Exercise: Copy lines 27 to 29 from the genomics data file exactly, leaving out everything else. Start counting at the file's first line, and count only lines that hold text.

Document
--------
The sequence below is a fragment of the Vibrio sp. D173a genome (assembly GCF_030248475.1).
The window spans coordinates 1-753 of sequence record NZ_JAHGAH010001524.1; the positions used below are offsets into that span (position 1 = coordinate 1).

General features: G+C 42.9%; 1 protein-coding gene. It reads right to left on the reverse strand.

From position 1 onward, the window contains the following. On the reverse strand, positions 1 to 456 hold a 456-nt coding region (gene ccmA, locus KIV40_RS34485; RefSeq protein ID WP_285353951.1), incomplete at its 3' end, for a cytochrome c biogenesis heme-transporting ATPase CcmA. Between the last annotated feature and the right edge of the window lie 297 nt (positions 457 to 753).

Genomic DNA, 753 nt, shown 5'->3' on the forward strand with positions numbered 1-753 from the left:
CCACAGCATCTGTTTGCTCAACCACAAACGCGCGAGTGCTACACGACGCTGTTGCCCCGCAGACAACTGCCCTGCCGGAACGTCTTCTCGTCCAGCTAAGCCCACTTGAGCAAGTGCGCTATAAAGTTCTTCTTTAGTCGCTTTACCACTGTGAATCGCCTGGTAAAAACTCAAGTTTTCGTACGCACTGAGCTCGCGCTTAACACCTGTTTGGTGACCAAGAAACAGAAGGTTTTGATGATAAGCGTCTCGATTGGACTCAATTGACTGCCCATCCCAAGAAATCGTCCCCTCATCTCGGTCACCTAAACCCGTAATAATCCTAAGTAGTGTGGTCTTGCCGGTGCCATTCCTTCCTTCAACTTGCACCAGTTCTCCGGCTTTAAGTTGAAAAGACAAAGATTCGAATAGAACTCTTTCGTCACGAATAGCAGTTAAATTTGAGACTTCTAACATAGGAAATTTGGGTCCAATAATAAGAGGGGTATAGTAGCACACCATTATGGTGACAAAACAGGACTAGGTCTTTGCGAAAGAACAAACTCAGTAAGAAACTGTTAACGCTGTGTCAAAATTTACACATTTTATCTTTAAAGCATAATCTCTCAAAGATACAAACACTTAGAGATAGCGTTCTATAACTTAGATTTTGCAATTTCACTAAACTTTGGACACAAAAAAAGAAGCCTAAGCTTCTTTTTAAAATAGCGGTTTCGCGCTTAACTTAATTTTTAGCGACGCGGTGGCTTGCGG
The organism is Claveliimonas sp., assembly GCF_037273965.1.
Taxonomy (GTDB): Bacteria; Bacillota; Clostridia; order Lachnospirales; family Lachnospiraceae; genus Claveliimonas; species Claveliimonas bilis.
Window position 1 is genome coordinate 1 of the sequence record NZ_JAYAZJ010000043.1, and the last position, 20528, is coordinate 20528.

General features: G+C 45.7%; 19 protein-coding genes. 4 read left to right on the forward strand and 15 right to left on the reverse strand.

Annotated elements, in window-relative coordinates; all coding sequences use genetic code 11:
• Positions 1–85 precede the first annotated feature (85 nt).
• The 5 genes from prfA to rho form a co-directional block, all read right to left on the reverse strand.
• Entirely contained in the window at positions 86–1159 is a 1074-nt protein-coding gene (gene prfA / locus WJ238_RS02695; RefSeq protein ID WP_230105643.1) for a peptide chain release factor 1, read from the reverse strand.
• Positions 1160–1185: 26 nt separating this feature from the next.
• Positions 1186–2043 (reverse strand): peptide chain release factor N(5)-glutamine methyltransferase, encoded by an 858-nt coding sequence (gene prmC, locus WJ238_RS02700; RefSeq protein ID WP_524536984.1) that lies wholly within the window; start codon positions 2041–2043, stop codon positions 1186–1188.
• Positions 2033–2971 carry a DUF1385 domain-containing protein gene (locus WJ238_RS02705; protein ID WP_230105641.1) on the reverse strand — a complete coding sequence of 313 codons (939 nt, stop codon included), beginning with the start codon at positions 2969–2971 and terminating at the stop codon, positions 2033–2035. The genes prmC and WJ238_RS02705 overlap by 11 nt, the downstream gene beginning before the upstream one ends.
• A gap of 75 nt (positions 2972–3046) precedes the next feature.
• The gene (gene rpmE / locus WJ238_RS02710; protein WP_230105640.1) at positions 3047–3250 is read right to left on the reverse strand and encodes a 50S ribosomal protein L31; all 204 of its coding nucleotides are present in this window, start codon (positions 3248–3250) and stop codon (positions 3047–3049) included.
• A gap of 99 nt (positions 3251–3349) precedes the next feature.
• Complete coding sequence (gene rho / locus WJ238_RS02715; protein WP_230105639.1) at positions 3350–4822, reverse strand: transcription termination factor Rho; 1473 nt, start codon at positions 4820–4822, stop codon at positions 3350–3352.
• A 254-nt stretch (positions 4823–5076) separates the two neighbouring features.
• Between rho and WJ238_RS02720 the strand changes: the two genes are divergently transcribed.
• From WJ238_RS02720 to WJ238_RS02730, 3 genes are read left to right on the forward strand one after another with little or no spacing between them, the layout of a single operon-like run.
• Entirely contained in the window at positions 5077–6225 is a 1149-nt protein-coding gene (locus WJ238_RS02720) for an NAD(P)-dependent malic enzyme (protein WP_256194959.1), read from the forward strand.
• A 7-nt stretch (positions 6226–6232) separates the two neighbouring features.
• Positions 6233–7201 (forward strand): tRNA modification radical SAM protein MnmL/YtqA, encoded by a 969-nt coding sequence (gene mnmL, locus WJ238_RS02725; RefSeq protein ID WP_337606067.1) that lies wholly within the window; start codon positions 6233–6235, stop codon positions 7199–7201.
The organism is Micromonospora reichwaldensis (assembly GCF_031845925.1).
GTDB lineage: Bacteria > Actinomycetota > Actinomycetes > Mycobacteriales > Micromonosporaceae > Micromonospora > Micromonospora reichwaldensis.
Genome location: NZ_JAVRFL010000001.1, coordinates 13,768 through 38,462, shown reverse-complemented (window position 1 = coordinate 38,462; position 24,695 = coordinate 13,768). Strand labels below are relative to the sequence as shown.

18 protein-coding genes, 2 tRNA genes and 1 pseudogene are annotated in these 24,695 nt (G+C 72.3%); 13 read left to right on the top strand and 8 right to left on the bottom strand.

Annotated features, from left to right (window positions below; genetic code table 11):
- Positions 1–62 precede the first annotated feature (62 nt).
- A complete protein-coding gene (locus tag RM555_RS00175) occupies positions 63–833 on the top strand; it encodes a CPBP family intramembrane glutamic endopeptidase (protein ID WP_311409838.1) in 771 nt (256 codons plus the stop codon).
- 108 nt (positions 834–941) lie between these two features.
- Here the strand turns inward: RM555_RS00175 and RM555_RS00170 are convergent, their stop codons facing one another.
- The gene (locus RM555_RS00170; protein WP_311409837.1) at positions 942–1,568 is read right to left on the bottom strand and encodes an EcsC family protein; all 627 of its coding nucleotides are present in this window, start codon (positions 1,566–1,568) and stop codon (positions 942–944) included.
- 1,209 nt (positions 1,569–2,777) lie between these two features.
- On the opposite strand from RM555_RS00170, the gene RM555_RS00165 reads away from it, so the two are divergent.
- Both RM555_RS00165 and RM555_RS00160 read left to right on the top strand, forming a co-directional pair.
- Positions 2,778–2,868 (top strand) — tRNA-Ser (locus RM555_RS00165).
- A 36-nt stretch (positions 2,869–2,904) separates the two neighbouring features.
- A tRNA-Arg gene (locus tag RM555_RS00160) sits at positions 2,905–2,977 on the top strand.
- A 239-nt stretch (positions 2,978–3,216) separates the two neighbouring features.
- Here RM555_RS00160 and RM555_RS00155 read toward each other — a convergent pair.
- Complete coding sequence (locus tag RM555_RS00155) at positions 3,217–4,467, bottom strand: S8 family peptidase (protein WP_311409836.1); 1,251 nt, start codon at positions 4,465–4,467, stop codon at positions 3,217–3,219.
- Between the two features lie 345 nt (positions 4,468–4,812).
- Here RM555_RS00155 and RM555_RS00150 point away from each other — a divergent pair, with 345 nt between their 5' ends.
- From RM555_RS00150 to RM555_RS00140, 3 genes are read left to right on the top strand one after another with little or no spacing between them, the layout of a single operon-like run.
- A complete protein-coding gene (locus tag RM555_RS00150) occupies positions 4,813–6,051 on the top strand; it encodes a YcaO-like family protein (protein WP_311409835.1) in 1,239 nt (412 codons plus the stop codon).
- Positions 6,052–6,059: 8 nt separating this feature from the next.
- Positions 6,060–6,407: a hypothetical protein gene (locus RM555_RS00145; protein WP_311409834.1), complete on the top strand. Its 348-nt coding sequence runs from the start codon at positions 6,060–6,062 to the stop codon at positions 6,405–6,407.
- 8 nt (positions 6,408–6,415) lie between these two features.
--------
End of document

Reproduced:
• Positions 6233–7201 (forward strand): tRNA modification radical SAM protein MnmL/YtqA, encoded by a 969-nt coding sequence (gene mnmL, locus WJ238_RS02725; RefSeq protein ID WP_337606067.1) that lies wholly within the window; start codon positions 6233–6235, stop codon positions 7199–7201.
The organism is Micromonospora reichwaldensis (assembly GCF_031845925.1).
GTDB lineage: Bacteria > Actinomycetota > Actinomycetes > Mycobacteriales > Micromonosporaceae > Micromonospora > Micromonospora reichwaldensis.